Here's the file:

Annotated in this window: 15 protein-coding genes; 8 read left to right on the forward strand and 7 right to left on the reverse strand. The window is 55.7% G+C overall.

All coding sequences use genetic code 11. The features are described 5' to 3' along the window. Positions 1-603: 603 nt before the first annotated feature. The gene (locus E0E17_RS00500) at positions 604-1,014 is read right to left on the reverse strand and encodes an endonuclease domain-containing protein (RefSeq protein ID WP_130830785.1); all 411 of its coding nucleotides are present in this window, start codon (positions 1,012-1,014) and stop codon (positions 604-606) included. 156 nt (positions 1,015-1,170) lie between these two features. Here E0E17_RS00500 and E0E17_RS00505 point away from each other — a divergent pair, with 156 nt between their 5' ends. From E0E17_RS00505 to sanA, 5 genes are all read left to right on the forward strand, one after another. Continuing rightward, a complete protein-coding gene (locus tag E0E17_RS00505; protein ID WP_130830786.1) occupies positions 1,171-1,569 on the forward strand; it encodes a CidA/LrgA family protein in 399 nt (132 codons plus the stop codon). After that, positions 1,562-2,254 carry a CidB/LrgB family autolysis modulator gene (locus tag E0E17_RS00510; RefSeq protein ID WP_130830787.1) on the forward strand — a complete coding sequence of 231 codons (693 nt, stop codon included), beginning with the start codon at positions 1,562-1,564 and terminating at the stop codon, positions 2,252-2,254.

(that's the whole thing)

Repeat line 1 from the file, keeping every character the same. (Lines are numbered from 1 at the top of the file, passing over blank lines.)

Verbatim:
Annotated in this window: 15 protein-coding genes; 8 read left to right on the forward strand and 7 right to left on the reverse strand. The window is 55.7% G+C overall.